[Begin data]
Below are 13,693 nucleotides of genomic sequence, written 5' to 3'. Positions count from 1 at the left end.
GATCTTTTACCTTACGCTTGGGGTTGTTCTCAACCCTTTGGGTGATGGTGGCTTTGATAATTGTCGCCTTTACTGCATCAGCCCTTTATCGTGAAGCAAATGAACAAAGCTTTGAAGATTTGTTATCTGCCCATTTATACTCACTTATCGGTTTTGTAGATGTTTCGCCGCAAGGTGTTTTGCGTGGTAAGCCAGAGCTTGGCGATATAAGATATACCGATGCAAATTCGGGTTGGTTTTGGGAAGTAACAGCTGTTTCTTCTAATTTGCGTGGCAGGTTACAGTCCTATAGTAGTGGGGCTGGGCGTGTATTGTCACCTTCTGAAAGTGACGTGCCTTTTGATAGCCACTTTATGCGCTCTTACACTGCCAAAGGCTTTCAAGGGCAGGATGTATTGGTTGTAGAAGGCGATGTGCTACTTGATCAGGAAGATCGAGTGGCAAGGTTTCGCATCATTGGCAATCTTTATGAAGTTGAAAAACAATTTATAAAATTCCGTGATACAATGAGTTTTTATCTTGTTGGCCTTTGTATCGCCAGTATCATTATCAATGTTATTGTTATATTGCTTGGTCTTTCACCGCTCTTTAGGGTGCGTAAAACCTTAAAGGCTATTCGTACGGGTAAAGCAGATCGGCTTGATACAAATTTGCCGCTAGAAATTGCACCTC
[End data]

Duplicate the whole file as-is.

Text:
Below are 13,693 nucleotides of genomic sequence, written 5' to 3'. Positions count from 1 at the left end.
GATCTTTTACCTTACGCTTGGGGTTGTTCTCAACCCTTTGGGTGATGGTGGCTTTGATAATTGTCGCCTTTACTGCATCAGCCCTTTATCGTGAAGCAAATGAACAAAGCTTTGAAGATTTGTTATCTGCCCATTTATACTCACTTATCGGTTTTGTAGATGTTTCGCCGCAAGGTGTTTTGCGTGGTAAGCCAGAGCTTGGCGATATAAGATATACCGATGCAAATTCGGGTTGGTTTTGGGAAGTAACAGCTGTTTCTTCTAATTTGCGTGGCAGGTTACAGTCCTATAGTAGTGGGGCTGGGCGTGTATTGTCACCTTCTGAAAGTGACGTGCCTTTTGATAGCCACTTTATGCGCTCTTACACTGCCAAAGGCTTTCAAGGGCAGGATGTATTGGTTGTAGAAGGCGATGTGCTACTTGATCAGGAAGATCGAGTGGCAAGGTTTCGCATCATTGGCAATCTTTATGAAGTTGAAAAACAATTTATAAAATTCCGTGATACAATGAGTTTTTATCTTGTTGGCCTTTGTATCGCCAGTATCATTATCAATGTTATTGTTATATTGCTTGGTCTTTCACCGCTCTTTAGGGTGCGTAAAACCTTAAAGGCTATTCGTACGGGTAAAGCAGATCGGCTTGATACAAATTTGCCGCTAGAAATTGCACCTC